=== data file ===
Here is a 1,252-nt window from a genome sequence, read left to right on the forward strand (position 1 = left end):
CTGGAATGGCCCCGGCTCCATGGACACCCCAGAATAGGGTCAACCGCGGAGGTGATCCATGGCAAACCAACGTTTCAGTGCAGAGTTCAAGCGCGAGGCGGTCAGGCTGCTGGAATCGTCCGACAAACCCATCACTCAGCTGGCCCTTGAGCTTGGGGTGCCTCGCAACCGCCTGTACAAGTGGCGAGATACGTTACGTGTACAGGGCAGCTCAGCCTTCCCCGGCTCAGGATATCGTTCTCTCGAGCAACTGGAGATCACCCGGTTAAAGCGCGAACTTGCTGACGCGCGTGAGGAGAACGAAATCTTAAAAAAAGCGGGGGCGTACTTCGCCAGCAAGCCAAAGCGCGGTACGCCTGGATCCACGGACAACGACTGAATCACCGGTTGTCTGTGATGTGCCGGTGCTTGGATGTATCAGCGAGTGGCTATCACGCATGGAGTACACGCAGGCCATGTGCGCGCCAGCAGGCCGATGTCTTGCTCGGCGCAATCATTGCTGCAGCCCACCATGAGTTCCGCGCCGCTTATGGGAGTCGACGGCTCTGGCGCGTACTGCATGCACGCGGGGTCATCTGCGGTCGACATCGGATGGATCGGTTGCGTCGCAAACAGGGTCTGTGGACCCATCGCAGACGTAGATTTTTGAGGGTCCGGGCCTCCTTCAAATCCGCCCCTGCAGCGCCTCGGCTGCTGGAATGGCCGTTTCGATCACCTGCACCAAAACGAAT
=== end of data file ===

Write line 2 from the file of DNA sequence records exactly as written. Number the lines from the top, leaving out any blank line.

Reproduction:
CTGGAATGGCCCCGGCTCCATGGACACCCCAGAATAGGGTCAACCGCGGAGGTGATCCATGGCAAACCAACGTTTCAGTGCAGAGTTCAAGCGCGAGGCGGTCAGGCTGCTGGAATCGTCCGACAAACCCATCACTCAGCTGGCCCTTGAGCTTGGGGTGCCTCGCAACCGCCTGTACAAGTGGCGAGATACGTTACGTGTACAGGGCAGCTCAGCCTTCCCCGGCTCAGGATATCGTTCTCTCGAGCAACTGGAGATCACCCGGTTAAAGCGCGAACTTGCTGACGCGCGTGAGGAGAACGAAATCTTAAAAAAAGCGGGGGCGTACTTCGCCAGCAAGCCAAAGCGCGGTACGCCTGGATCCACGGACAACGACTGAATCACCGGTTGTCTGTGATGTGCCGGTGCTTGGATGTATCAGCGAGTGGCTATCACGCATGGAGTACACGCAGGCCATGTGCGCGCCAGCAGGCCGATGTCTTGCTCGGCGCAATCATTGCTGCAGCCCACCATGAGTTCCGCGCCGCTTATGGGAGTCGACGGCTCTGGCGCGTACTGCATGCACGCGGGGTCATCTGCGGTCGACATCGGATGGATCGGTTGCGTCGCAAACAGGGTCTGTGGACCCATCGCAGACGTAGATTTTTGAGGGTCCGGGCCTCCTTCAAATCCGCCCCTGCAGCGCCTCGGCTGCTGGAATGGCCGTTTCGATCACCTGCACCAAAACGAAT